Lineage (Buddhism)

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Chan and Zen Buddhism maintain records of their historical teachers who have passed the Dharma from generation to generation in an unbroken line since the time of the Buddha. This vertical line is a lineage of ancestors which provides validation of the Chan/Zen experience of the teachers of the present generation. The act of passing the dharma to a new teacher and thereby extending lineage is referred to as dharma transmission.

Some of the links in the chain have been seriously challenged by historians such as Charles Yampolsky. In particular, there is little or no other evidence linking any of Indian teachers before Bodhidharma to the Zen sect specifically. Even so the concept of lineage remains useful. Even if a lineage cannot verifiably be linked all the way back to the time of the Buddha, at least having several generations of undeniably unbroken Dharma transmission provides some validation of the consistency of the experience and teaching that is transmitted along that line.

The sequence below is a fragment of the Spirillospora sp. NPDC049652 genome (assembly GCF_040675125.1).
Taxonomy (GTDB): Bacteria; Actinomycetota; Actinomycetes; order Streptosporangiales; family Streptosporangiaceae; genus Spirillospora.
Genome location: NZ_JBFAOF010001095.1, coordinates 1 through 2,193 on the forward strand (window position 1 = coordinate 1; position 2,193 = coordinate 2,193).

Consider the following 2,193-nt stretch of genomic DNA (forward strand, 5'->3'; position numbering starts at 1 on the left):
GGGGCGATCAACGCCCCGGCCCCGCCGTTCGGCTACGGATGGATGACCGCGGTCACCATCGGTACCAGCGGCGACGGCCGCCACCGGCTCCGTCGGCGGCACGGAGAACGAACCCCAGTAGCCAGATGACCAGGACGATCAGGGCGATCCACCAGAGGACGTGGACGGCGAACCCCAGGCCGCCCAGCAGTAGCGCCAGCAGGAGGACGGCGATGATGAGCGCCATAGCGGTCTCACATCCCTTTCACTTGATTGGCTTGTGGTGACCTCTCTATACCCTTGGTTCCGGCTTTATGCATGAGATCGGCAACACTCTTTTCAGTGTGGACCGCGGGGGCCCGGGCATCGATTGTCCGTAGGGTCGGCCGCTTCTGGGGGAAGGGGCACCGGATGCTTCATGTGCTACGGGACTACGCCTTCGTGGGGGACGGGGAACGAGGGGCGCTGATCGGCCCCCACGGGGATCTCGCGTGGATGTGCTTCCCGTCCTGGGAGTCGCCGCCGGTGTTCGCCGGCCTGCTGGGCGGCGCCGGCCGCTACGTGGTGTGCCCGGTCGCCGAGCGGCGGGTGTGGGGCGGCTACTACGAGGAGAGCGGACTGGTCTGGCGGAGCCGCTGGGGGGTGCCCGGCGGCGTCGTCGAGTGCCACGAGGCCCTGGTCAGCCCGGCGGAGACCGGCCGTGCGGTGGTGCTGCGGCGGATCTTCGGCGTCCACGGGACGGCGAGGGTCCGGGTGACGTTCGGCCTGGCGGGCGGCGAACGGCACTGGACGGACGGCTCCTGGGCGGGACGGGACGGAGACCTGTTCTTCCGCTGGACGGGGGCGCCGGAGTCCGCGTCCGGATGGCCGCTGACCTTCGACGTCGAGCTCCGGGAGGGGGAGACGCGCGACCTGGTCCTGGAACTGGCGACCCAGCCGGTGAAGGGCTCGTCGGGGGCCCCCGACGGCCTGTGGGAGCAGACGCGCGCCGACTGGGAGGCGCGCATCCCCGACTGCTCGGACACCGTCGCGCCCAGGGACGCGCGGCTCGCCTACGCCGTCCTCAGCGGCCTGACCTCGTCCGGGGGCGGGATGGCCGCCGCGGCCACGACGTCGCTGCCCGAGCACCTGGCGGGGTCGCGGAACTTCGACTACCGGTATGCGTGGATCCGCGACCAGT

For the Chan and Zen traditions the first Patriarch in the lineage after the Buddha was Mahakasyapa. Thereafter there were another 26 ancestors in India before Bodhidharma travelled to the East to carry the Dharma to China in the 5th century CE.

Six generations later Huineng was the famous 6th Chinese Patriarch (33rd in line from the Buddha) in the 7th century CE. As Chan subsequently flourished in China there were many branches in the lineage, some of which later died out and some of which continue unbroken to the present day.

Some of these lines were transmitted to Japan, establishing the Zen tradition. Perhaps the most famous of these transmissions to Japan was that of Dogen who travelled to China for Chan training in the 13th century CE, and after receiving Dharma transmission in the Caodong line he returned to Japan and established the Soto line. The Linji line was also tranmitted to Japan where it became known as the Rinzai line.

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